January 16, 2021

How about that job, Mr. President?

Posted on 31. Jan, 2012 by Stephan Helgesen in Economy, Politics

President Obama was having a discussion about the State Dept.’s H1B1 Visa Program (which allows U.S. employers to hire foreigners for jobs that cannot be filled by Americans).

This prompted a woman to ask him why her husband, who is a semiconductor engineer and now unemployed for going on two years, cannot find work in his chosen field.

The President seemed surprised about the situation and proceeded to talk about how strange that was considering there were so many jobs available for people with such skills. So surprised was he in fact, that he asked her to send him her husband’s CV and he would check it out!

Now while I would like to be charitable and ascribe only the best motives to the President’s offer, there is this little nagging notion in the back of my brain that clamors to get out and say, “I think this reveals an extraordinary lack of awareness of the dire straits that American companies and workers are in, and that goes for the highest of high-tech industries where we have a competitive advantage.”

This transported me back in time to a few other presidents who were also not completely connected to the realities of life on the ground in these here United States. One was George H.W. Bush after marveling at supermarket bar code scanning devices (after they had been on the market for eons).

The Presidency seems to create a nearly impervious bubble that encircles every occupant of the Oval Office, but some have been able to break free of it and truly tap into the people’s consciousness and feel their pain. I have no doubt that Mr. Obama is a thinking and feeling man and probably wishes everybody the best. The trouble is that wishes are a dime a dozen and do not hold the ‘wisher’ accountable.

In order to truly DO something about someone’s condition you must first understand how they got where they are and what created their situation in the first place. Empathy’s good, but to act successfully on it requires knowledge and the will (and power) to change things. I guess this is why the President asked for the unemployed man’s CV.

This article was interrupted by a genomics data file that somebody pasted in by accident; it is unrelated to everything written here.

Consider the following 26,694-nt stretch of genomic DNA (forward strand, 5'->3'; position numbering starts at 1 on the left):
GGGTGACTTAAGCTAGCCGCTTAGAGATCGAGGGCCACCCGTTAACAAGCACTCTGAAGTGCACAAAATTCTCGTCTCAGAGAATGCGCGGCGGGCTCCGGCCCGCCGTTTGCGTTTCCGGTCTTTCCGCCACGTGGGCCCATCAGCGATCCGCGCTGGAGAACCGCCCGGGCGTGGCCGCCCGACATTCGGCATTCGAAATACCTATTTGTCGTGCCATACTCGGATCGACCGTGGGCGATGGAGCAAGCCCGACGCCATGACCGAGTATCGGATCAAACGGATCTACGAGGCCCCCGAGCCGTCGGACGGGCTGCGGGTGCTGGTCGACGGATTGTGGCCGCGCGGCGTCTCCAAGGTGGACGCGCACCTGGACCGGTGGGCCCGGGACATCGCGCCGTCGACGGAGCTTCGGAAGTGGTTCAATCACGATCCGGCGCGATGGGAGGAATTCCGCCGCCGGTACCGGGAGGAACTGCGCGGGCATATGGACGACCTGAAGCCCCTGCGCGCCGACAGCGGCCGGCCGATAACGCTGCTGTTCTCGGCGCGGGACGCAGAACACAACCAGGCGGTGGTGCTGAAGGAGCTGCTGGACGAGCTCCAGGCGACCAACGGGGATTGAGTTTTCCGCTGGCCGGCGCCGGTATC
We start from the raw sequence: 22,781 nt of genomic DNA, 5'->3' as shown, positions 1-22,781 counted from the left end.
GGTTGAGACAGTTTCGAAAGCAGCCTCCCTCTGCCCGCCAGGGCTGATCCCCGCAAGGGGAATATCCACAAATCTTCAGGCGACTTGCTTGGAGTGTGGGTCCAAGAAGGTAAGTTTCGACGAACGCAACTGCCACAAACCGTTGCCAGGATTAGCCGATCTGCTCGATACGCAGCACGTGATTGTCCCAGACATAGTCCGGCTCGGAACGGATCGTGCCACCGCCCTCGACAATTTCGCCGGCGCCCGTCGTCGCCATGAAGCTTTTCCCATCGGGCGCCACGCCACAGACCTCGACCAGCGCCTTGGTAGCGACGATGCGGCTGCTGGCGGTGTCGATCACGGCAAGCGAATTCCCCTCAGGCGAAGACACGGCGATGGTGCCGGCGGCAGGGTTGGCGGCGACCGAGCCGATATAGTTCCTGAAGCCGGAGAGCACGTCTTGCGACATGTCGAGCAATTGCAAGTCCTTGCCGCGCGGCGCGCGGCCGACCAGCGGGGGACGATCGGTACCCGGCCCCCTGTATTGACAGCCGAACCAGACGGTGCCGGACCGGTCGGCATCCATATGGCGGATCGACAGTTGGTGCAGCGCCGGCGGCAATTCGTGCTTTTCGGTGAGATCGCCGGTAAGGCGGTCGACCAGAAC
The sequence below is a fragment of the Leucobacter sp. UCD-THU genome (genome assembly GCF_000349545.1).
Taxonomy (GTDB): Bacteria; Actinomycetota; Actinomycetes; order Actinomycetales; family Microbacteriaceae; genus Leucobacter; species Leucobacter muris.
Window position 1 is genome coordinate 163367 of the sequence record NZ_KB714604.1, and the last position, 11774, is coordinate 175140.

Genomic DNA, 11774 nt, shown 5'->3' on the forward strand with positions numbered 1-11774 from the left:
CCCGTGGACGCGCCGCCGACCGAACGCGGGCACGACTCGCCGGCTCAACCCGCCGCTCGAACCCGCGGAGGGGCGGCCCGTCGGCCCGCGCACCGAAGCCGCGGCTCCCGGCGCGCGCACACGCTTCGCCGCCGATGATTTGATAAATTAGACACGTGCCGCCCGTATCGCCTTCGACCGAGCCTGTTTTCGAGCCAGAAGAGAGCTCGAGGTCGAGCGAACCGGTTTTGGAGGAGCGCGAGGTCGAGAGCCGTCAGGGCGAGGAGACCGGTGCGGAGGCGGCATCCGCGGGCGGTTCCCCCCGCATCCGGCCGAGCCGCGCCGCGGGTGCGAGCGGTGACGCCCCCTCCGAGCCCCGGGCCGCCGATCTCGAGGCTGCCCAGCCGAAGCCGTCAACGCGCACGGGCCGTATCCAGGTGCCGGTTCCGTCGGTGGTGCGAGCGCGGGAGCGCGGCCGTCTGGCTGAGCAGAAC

Now this is the spot where opponents of the President would jump in with both feet and wag an accusatory finger (or several) at him for totally mismanaging the economy. While this might give some momentary satisfaction and relieve some pent-up pressure, it won’t necessarily change things.

After all, it takes more than one man to really foul things up, and only the most ideologically-driven among us believe that Mr. Obama is the chief architect of doom who single-handedly decided to throw away generations of capitalism and steer us on a collision course with the poorhouse.

No, ‘it takes a village’ of complicit men and women who are willing to ignore the consequences of their actions to bring us down. We’ll need a very big brush if we’re going to tar all the folks who’ve had a hand in turning our economy from the envy of the world into the basket case of the world.

They would include (in addition to the President): Congress, rigidly ideological labor unions, single-issue special interest groups, zealots of all stripes, companies who’ve outsourced our precious manufacturing jobs, the Federal Reserve, greedy profiteers, slackers and ourselves (for not voting or paying attention).

Because I’m action-oriented, the President’s encounter gave me an idea about how to drive the point about unemployment home to 1600 Pennsylvania Avenue. If the President really wants to add Personnel Manager-in-Chief to his business card, we ought to oblige him. Here’s how we do it…

Every unemployed, underemployed or person who’s given up looking for a job should send their resumé to him! There’s something pretty potent about millions of pieces of mail hitting the White House mailroom all at once. I may be wrong, but I think it would get his attention.

- Editor

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